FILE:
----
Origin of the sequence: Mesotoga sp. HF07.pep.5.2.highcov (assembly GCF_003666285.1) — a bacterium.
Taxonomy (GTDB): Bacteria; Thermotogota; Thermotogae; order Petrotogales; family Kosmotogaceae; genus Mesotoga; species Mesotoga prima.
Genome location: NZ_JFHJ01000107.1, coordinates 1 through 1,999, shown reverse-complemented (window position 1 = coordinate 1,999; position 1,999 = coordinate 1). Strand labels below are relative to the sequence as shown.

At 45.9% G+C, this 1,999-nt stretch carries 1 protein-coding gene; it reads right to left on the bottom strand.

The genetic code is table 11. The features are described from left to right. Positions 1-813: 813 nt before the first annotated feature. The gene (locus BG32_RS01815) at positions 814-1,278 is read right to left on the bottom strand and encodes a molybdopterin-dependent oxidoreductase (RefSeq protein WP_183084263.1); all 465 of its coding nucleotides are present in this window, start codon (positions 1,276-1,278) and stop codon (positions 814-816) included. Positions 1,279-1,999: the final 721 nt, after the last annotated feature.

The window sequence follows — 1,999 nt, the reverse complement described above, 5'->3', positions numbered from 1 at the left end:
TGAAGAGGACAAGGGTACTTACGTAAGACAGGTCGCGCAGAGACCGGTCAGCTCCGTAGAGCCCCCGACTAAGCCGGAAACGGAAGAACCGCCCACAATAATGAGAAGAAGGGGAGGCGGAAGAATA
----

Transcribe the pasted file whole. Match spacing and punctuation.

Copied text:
Origin of the sequence: Mesotoga sp. HF07.pep.5.2.highcov (assembly GCF_003666285.1) — a bacterium.
Taxonomy (GTDB): Bacteria; Thermotogota; Thermotogae; order Petrotogales; family Kosmotogaceae; genus Mesotoga; species Mesotoga prima.
Genome location: NZ_JFHJ01000107.1, coordinates 1 through 1,999, shown reverse-complemented (window position 1 = coordinate 1,999; position 1,999 = coordinate 1). Strand labels below are relative to the sequence as shown.

At 45.9% G+C, this 1,999-nt stretch carries 1 protein-coding gene; it reads right to left on the bottom strand.

The genetic code is table 11. The features are described from left to right. Positions 1-813: 813 nt before the first annotated feature. The gene (locus BG32_RS01815) at positions 814-1,278 is read right to left on the bottom strand and encodes a molybdopterin-dependent oxidoreductase (RefSeq protein WP_183084263.1); all 465 of its coding nucleotides are present in this window, start codon (positions 1,276-1,278) and stop codon (positions 814-816) included. Positions 1,279-1,999: the final 721 nt, after the last annotated feature.

The window sequence follows — 1,999 nt, the reverse complement described above, 5'->3', positions numbered from 1 at the left end:
TGAAGAGGACAAGGGTACTTACGTAAGACAGGTCGCGCAGAGACCGGTCAGCTCCGTAGAGCCCCCGACTAAGCCGGAAACGGAAGAACCGCCCACAATAATGAGAAGAAGGGGAGGCGGAAGAATA